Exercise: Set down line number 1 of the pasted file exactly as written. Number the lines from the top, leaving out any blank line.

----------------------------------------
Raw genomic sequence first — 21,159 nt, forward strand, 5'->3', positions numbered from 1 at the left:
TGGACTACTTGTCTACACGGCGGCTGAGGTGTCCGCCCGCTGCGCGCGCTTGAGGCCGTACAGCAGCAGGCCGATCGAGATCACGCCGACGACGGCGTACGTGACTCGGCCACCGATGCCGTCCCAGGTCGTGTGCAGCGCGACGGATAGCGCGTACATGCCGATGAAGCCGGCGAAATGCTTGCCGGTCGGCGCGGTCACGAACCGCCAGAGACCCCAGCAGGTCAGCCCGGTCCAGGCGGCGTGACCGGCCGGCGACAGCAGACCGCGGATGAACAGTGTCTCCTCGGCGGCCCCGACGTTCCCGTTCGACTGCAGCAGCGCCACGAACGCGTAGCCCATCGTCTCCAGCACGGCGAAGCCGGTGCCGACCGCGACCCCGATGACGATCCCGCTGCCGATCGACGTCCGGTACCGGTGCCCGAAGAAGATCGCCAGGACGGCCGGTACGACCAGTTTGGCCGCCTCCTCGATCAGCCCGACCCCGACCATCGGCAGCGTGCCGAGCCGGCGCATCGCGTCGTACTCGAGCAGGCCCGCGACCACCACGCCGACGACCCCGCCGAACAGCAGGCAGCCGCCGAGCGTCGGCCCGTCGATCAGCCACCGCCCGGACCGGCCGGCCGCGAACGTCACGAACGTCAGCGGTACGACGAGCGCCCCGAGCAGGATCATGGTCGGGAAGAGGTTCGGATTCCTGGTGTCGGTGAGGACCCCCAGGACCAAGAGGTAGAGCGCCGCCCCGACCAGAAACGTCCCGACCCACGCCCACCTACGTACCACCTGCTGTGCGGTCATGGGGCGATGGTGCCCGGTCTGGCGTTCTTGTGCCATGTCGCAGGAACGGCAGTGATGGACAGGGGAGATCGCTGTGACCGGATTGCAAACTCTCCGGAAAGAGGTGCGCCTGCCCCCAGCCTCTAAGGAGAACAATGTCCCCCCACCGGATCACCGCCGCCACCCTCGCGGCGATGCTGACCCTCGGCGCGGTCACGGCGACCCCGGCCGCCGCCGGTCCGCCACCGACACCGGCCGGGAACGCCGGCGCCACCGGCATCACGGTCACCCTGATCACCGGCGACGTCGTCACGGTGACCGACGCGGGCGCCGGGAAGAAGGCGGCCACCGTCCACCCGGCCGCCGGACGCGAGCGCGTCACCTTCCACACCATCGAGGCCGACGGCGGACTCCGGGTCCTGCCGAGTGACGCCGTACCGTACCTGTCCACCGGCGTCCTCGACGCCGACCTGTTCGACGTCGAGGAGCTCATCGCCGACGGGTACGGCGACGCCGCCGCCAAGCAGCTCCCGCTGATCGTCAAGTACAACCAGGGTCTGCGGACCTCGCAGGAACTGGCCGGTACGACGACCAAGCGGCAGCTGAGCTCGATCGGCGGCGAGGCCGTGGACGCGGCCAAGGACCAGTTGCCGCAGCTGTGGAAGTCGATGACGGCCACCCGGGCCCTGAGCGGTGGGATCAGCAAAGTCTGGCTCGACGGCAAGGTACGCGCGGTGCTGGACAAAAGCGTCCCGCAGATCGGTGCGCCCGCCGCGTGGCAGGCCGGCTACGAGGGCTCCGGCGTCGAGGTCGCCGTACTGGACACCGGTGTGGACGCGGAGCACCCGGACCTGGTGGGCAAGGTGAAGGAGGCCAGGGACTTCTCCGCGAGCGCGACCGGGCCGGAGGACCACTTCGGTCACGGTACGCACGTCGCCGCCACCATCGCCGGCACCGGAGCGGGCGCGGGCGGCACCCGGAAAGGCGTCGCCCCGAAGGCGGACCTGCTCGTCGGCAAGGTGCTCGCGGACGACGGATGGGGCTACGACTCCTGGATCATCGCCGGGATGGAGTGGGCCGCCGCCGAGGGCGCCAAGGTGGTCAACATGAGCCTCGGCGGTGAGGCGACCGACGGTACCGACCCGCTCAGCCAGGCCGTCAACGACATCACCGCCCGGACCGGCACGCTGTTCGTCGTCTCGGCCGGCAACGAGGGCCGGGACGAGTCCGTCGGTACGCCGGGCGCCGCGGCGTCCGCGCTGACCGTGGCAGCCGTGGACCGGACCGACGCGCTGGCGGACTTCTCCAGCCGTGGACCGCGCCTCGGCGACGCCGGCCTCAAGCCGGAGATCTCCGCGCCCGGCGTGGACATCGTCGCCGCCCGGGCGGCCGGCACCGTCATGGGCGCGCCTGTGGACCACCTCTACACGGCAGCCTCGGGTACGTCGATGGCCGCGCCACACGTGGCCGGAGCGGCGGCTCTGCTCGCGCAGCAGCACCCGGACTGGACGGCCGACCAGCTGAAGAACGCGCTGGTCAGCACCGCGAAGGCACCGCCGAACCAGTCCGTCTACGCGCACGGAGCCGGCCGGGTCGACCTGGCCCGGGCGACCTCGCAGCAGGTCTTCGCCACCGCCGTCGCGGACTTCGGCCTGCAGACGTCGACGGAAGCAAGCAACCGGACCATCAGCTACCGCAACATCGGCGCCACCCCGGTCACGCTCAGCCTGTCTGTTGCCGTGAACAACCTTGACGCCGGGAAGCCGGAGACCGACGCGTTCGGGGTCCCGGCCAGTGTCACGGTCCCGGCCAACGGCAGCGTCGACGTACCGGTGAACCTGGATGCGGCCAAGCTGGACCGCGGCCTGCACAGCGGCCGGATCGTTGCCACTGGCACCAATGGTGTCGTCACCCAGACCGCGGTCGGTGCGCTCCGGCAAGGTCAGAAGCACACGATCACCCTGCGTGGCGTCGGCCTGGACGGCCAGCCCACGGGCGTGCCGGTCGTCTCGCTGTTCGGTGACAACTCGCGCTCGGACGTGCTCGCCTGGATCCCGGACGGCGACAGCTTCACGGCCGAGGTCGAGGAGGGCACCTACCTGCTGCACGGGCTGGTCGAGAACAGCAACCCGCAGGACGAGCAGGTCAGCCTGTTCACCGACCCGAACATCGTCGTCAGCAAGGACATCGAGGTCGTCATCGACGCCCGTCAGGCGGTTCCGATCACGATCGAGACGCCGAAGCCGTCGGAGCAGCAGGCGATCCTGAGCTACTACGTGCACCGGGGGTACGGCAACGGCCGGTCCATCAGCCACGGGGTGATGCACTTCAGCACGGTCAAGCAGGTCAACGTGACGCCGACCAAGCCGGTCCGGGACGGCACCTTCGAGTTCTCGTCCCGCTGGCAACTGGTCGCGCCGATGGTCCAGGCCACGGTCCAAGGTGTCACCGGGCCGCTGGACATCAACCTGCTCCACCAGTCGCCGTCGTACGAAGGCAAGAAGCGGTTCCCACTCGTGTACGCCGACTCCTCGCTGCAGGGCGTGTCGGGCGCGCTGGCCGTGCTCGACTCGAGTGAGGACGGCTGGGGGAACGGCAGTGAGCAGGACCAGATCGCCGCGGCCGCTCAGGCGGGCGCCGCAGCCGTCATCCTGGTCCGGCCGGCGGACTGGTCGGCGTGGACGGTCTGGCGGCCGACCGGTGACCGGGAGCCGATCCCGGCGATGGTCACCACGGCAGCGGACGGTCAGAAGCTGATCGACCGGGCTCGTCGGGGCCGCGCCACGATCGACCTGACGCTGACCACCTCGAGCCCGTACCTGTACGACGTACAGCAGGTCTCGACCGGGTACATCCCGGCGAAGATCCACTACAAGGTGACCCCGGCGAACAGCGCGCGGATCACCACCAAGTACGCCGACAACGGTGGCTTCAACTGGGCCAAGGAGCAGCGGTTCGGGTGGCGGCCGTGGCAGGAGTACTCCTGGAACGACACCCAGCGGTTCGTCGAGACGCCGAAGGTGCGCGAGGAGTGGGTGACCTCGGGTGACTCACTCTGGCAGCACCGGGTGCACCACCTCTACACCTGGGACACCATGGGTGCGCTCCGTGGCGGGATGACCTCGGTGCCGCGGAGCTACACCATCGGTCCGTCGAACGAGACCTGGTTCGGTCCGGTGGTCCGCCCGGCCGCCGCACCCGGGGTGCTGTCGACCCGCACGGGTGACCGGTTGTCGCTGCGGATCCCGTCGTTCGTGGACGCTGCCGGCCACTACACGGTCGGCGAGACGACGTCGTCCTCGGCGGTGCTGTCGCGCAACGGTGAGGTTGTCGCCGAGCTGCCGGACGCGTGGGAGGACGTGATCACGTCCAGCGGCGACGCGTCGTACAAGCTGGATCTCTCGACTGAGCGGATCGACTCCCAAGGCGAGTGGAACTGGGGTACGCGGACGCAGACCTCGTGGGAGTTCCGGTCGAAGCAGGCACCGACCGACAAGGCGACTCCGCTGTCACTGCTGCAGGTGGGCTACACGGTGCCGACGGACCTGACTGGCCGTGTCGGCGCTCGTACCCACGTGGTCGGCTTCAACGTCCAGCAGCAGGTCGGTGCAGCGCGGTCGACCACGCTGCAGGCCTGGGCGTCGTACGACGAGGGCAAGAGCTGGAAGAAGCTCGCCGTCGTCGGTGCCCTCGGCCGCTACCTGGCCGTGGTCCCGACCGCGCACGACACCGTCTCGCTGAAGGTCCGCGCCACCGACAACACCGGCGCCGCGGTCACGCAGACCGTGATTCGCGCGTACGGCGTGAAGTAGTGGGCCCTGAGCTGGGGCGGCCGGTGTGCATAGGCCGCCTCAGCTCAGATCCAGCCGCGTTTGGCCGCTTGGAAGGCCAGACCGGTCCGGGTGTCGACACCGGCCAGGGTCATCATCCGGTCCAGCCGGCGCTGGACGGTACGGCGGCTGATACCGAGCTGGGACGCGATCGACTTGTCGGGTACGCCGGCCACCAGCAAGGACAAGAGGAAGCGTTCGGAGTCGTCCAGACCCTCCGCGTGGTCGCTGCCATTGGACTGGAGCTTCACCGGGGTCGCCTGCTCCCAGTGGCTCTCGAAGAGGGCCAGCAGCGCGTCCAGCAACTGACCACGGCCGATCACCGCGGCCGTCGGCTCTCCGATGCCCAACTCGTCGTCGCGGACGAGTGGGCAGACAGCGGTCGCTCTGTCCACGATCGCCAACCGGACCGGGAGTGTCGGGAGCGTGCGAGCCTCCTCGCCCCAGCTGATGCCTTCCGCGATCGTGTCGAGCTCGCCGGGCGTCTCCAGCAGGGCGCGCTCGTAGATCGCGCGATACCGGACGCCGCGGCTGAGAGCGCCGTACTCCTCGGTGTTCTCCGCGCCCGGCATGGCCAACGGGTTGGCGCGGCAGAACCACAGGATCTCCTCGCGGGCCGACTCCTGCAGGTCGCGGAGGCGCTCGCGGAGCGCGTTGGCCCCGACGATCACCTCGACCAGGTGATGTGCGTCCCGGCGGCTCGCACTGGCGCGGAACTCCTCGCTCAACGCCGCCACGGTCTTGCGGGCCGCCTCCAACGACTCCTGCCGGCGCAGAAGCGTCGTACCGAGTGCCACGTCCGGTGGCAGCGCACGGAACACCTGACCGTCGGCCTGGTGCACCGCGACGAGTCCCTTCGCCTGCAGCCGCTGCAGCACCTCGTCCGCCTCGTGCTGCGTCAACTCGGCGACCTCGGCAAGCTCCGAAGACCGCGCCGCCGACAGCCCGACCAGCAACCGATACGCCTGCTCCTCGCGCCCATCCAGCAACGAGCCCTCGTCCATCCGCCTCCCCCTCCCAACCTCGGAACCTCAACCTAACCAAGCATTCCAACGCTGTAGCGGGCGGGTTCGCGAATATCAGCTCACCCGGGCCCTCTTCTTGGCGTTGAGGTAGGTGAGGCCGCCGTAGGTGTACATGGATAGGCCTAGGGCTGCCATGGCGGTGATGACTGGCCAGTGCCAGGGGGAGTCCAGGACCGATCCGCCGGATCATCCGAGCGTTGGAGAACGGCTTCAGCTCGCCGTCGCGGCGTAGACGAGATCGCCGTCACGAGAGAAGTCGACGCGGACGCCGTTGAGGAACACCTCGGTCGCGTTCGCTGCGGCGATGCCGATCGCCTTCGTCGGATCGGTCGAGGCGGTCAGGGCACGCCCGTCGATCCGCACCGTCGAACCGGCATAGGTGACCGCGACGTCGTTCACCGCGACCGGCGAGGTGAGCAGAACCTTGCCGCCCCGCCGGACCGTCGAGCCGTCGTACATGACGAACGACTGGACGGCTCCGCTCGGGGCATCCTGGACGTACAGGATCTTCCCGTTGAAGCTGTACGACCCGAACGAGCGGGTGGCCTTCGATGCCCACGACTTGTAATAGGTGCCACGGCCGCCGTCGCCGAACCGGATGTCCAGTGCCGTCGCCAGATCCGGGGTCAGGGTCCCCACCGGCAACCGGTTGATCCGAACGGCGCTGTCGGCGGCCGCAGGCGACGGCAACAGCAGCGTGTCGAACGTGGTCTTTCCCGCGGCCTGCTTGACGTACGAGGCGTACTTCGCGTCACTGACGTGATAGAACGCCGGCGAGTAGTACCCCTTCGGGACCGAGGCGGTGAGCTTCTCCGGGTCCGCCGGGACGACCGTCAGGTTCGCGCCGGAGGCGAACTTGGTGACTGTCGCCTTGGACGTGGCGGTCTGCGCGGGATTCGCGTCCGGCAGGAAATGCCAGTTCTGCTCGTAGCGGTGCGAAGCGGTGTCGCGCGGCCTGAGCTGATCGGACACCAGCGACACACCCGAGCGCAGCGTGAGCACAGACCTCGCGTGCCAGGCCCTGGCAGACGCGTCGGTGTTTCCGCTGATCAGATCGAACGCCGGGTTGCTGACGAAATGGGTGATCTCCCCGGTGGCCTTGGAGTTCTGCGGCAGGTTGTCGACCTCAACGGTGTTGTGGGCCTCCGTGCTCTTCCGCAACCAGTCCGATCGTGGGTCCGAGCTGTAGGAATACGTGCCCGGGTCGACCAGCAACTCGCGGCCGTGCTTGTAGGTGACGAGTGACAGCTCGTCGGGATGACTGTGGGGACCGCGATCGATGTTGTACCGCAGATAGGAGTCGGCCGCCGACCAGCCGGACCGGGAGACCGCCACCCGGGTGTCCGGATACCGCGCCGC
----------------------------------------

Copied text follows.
Raw genomic sequence first — 21,159 nt, forward strand, 5'->3', positions numbered from 1 at the left: